What this means is that we in fact need a whole suite of stronger policies to respond. These policies should target the factors in the environment that influence our behaviours, and the objectives of policies should be carefully designed to achieve maximum benefit. For example, we know that children’s dietary behaviours are influenced by marketing, and that the amount of exposure is critical in shaping their preferences and food choices. So well-designed policies that broadly protect children by reducing exposure to all forms of marketing of unhealthy foods and place tough rules on the manipulative content of the marketing are entirely justified.
Opponents (whether in government, with industry, or people politically/philosophically opposed to ‘big government’) attempt to undermine such public health efforts in any way possible. First they claim the policy measures are an unfair restriction of freedoms, then they pull apart the evidence. For example, the NYC supersize soda restrictions proposed by Mayor Bloomberg were portrayed as being an unfair and an unjust restriction of choice that ‘coerced’ consumers. In fact, people would still have been able to order as much soda as they wanted but the default was simply changed to make it more difficult. In order to further stall the policy, opponents also cast doubt on the evidence. So wrapped up in the whole ‘nanny state’ debate is a second criticism that the proposed policies won’t be effective anyway, because people will continue to ‘seek out’ unhealthy food and drink, alcohol or cigarettes.
Changing the narrative
When people say that these sorts of interventions are nanny state, I ask: do you want to go back to a time when you breathed smoke for the duration of transatlantic flights, or risked your life driving at night because the driver coming towards you was blind drunk?
Policies in these areas were once controversial, but have nowcome to be part of social norms and valued. My colleagues and I often reflect upon the fact that at some point in the future people will surely look back and think we were mad to ever let companies manipulate children through marketing junk food.
Through policy it will be possible to create new social norms over time, where people grow up valuing health and seek out opportunities to lead healthy lifestyles. But there is also an immediate task, which is to bring people with us on this journey – and the media needs to be a key ally, not an opponent, in promoting the benefits of public health policy. This way governments will have confidence that the public supports action. And, if they are then empowered to take a comprehensive approach, rather than piecemeal action here and there, we are much more likely to see impressive results over time.
I truly believe that accusations of ‘nanny state’ need to be re-examined. At its core this is a question about the role of the state and what the relationship between government, society and individuals should look like. This is by no means a new question and there has long been a debate in politics and philosophy around the ‘social contract’, legitimacy of state intervention, and what approach will produce the best outcomes for society.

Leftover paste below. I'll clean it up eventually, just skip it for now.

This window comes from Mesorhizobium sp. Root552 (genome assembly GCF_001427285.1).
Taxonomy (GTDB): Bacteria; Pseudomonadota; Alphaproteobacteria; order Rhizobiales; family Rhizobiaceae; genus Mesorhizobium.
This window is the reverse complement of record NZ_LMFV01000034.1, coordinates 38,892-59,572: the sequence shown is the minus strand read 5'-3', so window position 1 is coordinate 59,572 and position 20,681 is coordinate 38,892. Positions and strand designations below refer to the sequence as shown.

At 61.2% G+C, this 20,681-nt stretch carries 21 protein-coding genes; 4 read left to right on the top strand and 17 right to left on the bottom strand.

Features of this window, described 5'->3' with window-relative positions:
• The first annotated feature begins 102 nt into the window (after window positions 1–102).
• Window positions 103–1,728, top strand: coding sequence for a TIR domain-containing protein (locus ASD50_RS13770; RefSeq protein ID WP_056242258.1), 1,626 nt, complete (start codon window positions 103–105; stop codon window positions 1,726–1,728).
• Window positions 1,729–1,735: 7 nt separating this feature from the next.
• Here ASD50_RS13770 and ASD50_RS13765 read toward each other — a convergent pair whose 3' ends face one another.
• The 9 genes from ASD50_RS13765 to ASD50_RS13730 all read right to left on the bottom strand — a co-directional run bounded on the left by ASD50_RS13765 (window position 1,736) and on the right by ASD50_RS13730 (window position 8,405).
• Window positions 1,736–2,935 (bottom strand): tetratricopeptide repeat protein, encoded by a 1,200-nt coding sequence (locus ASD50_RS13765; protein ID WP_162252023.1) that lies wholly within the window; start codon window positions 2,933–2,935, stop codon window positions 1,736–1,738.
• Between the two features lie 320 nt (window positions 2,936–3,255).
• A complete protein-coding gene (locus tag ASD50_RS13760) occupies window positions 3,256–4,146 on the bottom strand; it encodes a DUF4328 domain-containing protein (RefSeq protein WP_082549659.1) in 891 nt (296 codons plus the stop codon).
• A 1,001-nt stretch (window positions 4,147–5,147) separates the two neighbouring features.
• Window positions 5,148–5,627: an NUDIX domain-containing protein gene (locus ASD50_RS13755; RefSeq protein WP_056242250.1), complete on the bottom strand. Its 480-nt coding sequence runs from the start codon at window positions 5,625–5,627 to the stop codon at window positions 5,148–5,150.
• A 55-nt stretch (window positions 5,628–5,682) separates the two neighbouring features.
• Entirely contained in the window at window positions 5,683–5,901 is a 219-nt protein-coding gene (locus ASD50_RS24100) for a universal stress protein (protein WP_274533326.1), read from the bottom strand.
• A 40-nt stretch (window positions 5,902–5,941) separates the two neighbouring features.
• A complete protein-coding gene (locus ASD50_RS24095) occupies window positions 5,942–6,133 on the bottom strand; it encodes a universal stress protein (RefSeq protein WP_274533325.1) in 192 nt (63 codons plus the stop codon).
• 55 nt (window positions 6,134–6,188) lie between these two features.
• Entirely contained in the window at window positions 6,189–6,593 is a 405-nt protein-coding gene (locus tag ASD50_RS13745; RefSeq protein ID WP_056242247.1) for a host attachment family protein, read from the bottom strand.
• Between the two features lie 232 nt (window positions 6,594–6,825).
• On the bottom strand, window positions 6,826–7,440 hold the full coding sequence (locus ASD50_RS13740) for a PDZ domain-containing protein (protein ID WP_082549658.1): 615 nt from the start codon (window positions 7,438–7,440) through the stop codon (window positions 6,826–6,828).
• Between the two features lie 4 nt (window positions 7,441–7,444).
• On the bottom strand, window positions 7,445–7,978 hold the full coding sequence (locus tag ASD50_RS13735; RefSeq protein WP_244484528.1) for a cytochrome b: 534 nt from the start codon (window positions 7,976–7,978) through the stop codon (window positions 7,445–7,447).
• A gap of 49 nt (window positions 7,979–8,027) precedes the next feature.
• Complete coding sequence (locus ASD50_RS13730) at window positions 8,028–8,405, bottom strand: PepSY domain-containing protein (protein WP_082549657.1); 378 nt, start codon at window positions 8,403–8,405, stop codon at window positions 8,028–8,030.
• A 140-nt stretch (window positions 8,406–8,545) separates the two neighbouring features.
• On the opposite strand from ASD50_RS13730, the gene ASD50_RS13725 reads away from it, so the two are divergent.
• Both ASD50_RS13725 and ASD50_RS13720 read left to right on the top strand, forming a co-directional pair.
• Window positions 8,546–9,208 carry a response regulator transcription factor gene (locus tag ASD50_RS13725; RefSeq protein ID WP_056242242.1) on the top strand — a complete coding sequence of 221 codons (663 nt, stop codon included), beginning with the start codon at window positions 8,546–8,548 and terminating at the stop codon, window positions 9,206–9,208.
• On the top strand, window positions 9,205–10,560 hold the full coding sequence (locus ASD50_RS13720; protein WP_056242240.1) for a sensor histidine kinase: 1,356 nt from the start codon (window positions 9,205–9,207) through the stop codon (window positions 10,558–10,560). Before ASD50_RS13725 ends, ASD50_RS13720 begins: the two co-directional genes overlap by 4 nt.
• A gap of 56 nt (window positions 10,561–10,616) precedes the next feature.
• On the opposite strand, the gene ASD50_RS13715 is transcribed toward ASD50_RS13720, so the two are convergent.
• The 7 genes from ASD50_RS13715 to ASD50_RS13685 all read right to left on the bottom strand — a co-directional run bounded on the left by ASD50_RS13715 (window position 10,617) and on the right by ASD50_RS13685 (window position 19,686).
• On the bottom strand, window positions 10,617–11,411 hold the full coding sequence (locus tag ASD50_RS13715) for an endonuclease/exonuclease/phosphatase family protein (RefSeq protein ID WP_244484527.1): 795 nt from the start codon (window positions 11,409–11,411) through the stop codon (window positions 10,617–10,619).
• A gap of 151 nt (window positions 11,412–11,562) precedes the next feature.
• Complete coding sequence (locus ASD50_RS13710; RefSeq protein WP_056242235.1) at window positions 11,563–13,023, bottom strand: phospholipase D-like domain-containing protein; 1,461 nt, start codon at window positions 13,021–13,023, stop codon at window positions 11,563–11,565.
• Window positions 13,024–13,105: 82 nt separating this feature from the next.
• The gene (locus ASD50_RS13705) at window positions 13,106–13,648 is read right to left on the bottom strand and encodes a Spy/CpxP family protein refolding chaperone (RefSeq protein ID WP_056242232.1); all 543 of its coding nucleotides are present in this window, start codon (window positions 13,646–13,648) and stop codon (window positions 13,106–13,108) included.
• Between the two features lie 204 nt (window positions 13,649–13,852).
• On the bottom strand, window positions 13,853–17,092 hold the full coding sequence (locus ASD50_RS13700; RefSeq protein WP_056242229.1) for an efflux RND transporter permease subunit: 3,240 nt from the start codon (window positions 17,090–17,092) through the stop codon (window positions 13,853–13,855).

When it comes to preventing NCDs, unnecessary deaths and disability, I feel that we – as a community – have a legitimate rationale to support intervention to protect and empower people. Particularly when it is so patently clear that industries with a completely different set of interests and motivations are allowed to interfere by influencing our behaviours. Very few public health policies have an ultimate aim of removing personal choice entirely – they are much more likely to focus on regulating the “worst excesses of manipulation” by private interests, changing the environment and cues so as to tip the balance from unhealthy to healthy. It is the duty of the state to protect the population and we all need to do a better job at communicating this so that people are better able to judge for themselves whether the government is actually taking away freedoms or simply trying to re-empower its citizens.
This article was commissioned by NCDFREE, in collaboration with Remedy Healthcare and Local Peoples.
Jo Jewell is the Policy and Public Affairs Manager at World Cancer Research Fund International, based in London. He has a background in European politics and has a Masters in Health Policy, Planning, and Financing. His experience mainly relates to food and alcohol policy, and his work has focused on advocacy at the European and global levels. He is a member of the Global Steering Committee for the Young Professionals Chronic Disease Network. His contributions to this blog represent his own views and opinions.
The Health policy: nanny state or catalyst for change? by Translational Global Health, unless otherwise expressly stated, is licensed under a Creative Commons Attribution 3.0 Unported License.